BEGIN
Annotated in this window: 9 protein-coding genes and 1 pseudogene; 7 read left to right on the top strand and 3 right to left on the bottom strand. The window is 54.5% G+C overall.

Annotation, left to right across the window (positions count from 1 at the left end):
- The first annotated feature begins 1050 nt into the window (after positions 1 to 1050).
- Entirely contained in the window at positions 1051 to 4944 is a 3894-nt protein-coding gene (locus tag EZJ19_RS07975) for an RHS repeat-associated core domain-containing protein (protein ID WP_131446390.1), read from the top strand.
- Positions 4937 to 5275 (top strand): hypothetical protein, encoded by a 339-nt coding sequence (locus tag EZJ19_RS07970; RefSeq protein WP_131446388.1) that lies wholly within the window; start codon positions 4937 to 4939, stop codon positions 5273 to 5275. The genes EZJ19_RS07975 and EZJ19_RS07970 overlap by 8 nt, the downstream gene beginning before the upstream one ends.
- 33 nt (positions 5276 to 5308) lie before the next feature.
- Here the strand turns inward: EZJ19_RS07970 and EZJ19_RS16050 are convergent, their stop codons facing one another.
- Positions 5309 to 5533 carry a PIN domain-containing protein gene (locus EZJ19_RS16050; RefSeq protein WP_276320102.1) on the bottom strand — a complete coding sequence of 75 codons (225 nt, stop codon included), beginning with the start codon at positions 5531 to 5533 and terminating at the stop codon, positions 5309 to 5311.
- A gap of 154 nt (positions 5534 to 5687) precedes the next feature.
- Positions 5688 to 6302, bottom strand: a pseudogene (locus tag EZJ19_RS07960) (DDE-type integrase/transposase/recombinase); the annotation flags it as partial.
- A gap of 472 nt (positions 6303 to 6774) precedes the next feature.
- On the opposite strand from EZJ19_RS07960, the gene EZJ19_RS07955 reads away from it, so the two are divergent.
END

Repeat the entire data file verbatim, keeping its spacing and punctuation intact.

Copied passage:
Annotated in this window: 9 protein-coding genes and 1 pseudogene; 7 read left to right on the top strand and 3 right to left on the bottom strand. The window is 54.5% G+C overall.

Annotation, left to right across the window (positions count from 1 at the left end):
- The first annotated feature begins 1050 nt into the window (after positions 1 to 1050).
- Entirely contained in the window at positions 1051 to 4944 is a 3894-nt protein-coding gene (locus tag EZJ19_RS07975) for an RHS repeat-associated core domain-containing protein (protein ID WP_131446390.1), read from the top strand.
- Positions 4937 to 5275 (top strand): hypothetical protein, encoded by a 339-nt coding sequence (locus tag EZJ19_RS07970; RefSeq protein WP_131446388.1) that lies wholly within the window; start codon positions 4937 to 4939, stop codon positions 5273 to 5275. The genes EZJ19_RS07975 and EZJ19_RS07970 overlap by 8 nt, the downstream gene beginning before the upstream one ends.
- 33 nt (positions 5276 to 5308) lie before the next feature.
- Here the strand turns inward: EZJ19_RS07970 and EZJ19_RS16050 are convergent, their stop codons facing one another.
- Positions 5309 to 5533 carry a PIN domain-containing protein gene (locus EZJ19_RS16050; RefSeq protein WP_276320102.1) on the bottom strand — a complete coding sequence of 75 codons (225 nt, stop codon included), beginning with the start codon at positions 5531 to 5533 and terminating at the stop codon, positions 5309 to 5311.
- A gap of 154 nt (positions 5534 to 5687) precedes the next feature.
- Positions 5688 to 6302, bottom strand: a pseudogene (locus tag EZJ19_RS07960) (DDE-type integrase/transposase/recombinase); the annotation flags it as partial.
- A gap of 472 nt (positions 6303 to 6774) precedes the next feature.
- On the opposite strand from EZJ19_RS07960, the gene EZJ19_RS07955 reads away from it, so the two are divergent.